ewelina connolly


the attitude of curiosity...

About 20 years ago, Ewelina Connolly immigrated to America from Poland on a quest to find independence from an inter-dependent culture. Growing up in a collectivist culture where each person is encouraged to be an active player in society, to do what is best for society as a whole rather than themselves, Ewelina felt the pressure that everyone was a bit closer to her than she wanted as she was moving fully into adulthood. A collectivist culture promotes the societal rules of unity, brotherhood, and selflessness, and promotes the philosophy that the rights of families, communities, and the collective supersede those of the individual. Not exactly what you think you want as you emerge as an individual. 


Over a decade ago, Amani Family Services began - a social service agency that provides resources like counseling or therapy for refugee and immigrant families, and helps them assimilate into American life. Ewelina oversees the clinical operations at Amani. Polish-born, she knows that the journey of emigrating and learning to exist in a new culture is not easy. Ewelina and the team at Amani Family Services play a vital role in allowing a part of our community to thrive that is often marginalized or misunderstood because they're different than most Americans. The Amani team is one of the most, if not the most internationally and culturally diverse companies in Northeast Indiana. 


The difficulties that refugee and immigrant families face when assimilating is unique to their story, but it also shines light on a larger issue that they face, a flaw in the American way of neighboring. Being unknown, with assumptions being made about who they are as people based on looks or language, feeling like they don’t belong, alone and unsure how to navigate a new world. For instance, we have have a large population of people from Burma or Mynamar. It's not uncommon for conversations about the Burmese to be lumped into one mass generalization without realizing that many come from various parts of the country and under varied circumstances. Burmese culture could be as different as an American's experience from the East Coast to the Midwest. So, without the intentional efforts to get to know each person, we cannot begin to make assessments on what it's like to be from a country like Mynamar. Ewelina shares so simply this truth with us.


Many of us who aren’t refugees or immigrants can relate to this, though. We all want to belong, to be known, and have a community to help us navigate the unknown parts of life. I love what she says about having an attitude of curiosity and how that attitude breaks down barriers and hinderances.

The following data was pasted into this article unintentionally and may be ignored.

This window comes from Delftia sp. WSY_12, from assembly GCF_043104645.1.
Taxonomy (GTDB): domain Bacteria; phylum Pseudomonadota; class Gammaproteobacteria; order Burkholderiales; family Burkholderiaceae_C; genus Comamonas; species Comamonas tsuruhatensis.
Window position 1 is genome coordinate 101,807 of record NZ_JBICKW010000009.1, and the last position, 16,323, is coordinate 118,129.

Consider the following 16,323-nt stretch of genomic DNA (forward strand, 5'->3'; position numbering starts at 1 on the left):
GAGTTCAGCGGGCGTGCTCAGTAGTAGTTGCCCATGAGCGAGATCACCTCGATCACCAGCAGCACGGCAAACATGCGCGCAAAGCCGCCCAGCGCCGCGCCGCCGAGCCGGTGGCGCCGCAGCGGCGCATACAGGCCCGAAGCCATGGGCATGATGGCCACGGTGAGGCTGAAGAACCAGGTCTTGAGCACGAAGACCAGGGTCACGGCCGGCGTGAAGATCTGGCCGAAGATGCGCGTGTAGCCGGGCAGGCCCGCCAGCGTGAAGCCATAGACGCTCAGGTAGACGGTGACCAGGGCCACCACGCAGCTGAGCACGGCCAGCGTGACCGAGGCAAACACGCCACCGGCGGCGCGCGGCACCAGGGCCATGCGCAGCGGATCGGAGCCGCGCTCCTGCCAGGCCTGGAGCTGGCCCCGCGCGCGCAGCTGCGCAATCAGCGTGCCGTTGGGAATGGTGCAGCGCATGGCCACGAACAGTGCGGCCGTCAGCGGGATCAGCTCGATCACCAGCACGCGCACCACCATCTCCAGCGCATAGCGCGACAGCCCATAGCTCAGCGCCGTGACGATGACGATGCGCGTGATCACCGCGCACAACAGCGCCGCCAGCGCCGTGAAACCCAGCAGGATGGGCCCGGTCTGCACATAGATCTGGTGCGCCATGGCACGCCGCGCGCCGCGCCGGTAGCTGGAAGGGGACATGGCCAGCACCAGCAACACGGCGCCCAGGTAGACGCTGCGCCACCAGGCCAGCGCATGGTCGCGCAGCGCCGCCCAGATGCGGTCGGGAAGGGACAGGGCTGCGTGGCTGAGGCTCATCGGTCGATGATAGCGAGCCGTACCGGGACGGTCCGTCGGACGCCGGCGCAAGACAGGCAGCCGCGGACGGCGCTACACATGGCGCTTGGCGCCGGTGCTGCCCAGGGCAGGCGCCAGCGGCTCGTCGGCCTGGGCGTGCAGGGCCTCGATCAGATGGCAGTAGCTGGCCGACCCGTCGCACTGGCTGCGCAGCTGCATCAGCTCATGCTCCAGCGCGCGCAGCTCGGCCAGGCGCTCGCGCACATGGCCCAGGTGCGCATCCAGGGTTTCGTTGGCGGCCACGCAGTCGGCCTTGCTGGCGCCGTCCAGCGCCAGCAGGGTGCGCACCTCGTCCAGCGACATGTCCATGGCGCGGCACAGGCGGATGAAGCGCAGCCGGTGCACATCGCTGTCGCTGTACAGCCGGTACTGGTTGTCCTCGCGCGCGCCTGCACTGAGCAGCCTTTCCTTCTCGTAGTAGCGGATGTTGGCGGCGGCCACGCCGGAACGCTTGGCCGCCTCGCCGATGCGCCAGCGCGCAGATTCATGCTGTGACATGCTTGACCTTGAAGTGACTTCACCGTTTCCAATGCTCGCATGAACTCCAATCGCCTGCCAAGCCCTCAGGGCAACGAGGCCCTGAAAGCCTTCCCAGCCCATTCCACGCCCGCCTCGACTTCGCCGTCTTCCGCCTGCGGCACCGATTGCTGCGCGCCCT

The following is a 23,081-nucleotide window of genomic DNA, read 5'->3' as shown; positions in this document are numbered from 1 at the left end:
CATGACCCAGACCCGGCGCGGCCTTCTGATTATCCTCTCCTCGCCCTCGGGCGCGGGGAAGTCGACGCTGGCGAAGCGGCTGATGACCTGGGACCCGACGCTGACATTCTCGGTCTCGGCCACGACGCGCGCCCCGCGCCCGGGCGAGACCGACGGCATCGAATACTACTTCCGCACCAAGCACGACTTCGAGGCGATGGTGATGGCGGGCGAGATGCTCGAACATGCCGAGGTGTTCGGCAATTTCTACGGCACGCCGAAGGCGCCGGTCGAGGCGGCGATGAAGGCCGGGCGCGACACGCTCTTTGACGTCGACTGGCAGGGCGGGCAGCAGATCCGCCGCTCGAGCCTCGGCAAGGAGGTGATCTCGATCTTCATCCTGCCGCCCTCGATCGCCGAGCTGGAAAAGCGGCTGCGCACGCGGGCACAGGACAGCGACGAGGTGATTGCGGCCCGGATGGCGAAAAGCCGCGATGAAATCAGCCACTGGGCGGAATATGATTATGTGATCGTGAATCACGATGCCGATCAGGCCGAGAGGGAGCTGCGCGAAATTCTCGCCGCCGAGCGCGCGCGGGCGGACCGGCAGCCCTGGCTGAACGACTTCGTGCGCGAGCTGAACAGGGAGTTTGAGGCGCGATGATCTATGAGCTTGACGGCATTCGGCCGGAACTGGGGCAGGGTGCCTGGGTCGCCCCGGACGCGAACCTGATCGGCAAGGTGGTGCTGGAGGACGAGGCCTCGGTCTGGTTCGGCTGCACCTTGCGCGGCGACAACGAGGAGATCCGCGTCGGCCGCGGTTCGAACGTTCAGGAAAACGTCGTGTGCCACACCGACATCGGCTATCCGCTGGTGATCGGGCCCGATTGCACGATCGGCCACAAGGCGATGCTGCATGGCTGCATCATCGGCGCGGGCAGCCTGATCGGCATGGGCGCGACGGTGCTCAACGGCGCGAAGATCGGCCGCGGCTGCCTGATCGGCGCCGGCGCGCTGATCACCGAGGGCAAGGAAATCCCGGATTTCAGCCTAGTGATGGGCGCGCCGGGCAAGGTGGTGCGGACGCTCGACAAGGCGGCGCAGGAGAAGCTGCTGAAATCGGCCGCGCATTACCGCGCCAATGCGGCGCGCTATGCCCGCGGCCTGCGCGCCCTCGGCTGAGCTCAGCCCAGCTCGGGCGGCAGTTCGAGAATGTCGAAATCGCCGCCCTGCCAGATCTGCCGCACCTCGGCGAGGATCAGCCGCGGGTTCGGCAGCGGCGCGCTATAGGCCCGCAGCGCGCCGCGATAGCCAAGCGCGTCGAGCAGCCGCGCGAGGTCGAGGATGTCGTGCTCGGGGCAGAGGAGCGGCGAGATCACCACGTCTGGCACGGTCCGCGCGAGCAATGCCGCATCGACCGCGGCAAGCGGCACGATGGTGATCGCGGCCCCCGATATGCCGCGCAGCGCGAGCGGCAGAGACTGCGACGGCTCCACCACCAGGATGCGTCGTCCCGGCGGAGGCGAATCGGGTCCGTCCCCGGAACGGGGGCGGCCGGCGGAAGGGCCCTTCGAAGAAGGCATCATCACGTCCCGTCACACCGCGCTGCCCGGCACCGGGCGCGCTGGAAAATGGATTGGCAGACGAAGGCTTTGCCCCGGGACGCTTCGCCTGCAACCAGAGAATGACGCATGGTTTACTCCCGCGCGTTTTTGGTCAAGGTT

“We are all facing the same challenges no matter what country you live in and what race you are,” she said. “Assumptions about who they are and their culture hinders us from learning who they are as a person.”


I want to be a better neighbor in my own neighborhood and just because I've lived in my neighborhood for about 10 years, it doesn't mean I know what it's like to grow up and truly live on the southside of Fort Wayne, let alone the lives of my neighbors. This makes the work harder, but clearer on how to live more connected lives. To be open to the diversity around you makes for a more enriching life from my experiences so far. 


I love Ewelina’s knowledge and understanding of this collectivist way of life, and that she has spent her time building and integrating that lifestyle into Fort Wayne. It is a people-oriented way of life, and a new concept that takes lots of searching to find in our city. What is normal in other cultures feels like a special, rare gem here in Fort Wayne where people have a network of neighbors to depend on. What I love about Ewelina’s story is the idea that it takes deep intentionality to live this way, to find the common thread of humanity, no matter what the people around you look like or how many obvious differences you can see. For her, it’s being a good neighbor, living without prejudices or assumptions about the people that you encounter, but having that attitude of curiosity. Ewelina shares that within weeks of arriving in the United States, she was longing for the connected community she grew up with. She's been trying to recreated that all around her for the past 20 years in her family, with her neighbors, at Amani, and within her social circles, including her personal mission field of the local supermarket on the southside of Fort Wayne. She's constantly advocating for the equality of us all. 


And if we aren’t sure how to start to break down these barriers between us and our refugee or immigrant neighbors, or really just anyone we encounter, we can start to foster a curiosity about the people we see and their stories. Get to know things about others’ cultures and be honest when you don’t know things. We all tend to falter in the face of the unknown, but what if we stepped out and looked for opportunity to connect with refugee or immigrant families on their transition to assimilating into our culture? How do we start to grow a culture of curiosity about those who are different from us?


Ewelina - Thank you for your grace, patiences, and wisdom throughout our conversation. As a person that wants to be more intentional, engaging, and open as I pursue diverse relationships, I stumble through asking the right questions. You are a valuable part of our community and I appreciate your pursuit to help us be better neighbors.